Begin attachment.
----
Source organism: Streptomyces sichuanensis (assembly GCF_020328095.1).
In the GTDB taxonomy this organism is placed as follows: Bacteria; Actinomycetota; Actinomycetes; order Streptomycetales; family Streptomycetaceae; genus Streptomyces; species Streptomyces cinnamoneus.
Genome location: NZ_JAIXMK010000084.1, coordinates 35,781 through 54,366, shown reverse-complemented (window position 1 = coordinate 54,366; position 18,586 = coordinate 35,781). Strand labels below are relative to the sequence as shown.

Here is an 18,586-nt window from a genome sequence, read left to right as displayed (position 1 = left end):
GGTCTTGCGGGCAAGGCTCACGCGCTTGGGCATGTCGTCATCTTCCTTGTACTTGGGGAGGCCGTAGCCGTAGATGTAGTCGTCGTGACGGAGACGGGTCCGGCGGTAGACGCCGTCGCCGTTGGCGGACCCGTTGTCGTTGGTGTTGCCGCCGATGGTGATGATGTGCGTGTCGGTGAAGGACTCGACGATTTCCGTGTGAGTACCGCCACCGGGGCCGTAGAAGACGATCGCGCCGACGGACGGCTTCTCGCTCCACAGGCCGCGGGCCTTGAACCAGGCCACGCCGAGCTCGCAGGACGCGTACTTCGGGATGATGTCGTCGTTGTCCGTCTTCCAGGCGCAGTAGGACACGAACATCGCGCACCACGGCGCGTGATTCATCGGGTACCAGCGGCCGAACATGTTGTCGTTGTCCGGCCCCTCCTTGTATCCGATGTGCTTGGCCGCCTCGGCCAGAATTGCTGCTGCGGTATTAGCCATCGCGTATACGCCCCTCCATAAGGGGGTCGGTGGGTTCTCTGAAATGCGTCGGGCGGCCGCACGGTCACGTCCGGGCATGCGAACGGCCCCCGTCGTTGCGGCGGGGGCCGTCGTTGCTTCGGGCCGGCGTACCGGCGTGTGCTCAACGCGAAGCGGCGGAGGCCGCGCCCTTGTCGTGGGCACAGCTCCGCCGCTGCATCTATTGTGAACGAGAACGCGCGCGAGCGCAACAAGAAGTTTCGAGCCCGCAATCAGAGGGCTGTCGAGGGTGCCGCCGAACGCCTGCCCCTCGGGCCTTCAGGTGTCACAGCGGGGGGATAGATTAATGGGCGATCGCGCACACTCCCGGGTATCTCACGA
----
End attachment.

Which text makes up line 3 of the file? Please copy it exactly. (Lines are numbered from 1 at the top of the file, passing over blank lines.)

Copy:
Genome location: NZ_JAIXMK010000084.1, coordinates 35,781 through 54,366, shown reverse-complemented (window position 1 = coordinate 54,366; position 18,586 = coordinate 35,781). Strand labels below are relative to the sequence as shown.